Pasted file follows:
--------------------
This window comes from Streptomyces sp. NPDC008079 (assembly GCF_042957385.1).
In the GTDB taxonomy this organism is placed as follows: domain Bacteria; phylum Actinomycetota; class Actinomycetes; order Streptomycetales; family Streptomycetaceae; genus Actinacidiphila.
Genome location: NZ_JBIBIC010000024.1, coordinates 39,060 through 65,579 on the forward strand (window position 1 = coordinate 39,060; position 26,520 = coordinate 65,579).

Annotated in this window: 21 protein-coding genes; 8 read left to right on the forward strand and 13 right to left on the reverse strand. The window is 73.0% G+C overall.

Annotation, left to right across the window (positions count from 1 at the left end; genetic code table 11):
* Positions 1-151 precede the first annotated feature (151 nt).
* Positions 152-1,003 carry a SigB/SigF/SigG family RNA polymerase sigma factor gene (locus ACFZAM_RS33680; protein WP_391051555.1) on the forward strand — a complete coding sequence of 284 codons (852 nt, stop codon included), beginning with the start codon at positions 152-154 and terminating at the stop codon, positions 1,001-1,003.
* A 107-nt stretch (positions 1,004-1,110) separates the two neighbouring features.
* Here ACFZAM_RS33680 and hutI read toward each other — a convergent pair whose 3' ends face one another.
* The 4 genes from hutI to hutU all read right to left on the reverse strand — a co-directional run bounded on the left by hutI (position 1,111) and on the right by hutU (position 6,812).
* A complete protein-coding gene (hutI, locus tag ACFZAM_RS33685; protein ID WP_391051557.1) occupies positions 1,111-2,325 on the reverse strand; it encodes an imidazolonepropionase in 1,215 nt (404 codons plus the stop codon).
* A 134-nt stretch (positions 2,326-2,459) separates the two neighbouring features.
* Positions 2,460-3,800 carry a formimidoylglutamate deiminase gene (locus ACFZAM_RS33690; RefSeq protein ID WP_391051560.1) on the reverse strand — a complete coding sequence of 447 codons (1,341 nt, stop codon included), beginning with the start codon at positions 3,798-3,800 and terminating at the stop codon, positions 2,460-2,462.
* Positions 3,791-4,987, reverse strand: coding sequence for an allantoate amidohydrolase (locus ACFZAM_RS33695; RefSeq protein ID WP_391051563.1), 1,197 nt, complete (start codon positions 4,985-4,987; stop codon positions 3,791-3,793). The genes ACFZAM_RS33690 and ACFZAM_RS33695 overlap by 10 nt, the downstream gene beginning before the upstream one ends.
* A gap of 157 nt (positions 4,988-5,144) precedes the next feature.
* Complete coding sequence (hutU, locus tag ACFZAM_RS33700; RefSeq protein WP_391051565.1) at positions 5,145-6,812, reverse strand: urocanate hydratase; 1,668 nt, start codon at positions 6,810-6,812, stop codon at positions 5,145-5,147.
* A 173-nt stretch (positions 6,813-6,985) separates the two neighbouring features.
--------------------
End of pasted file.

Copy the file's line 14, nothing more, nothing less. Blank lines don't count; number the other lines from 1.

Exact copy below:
* Positions 3,791-4,987, reverse strand: coding sequence for an allantoate amidohydrolase (locus ACFZAM_RS33695; RefSeq protein ID WP_391051563.1), 1,197 nt, complete (start codon positions 4,985-4,987; stop codon positions 3,791-3,793). The genes ACFZAM_RS33690 and ACFZAM_RS33695 overlap by 10 nt, the downstream gene beginning before the upstream one ends.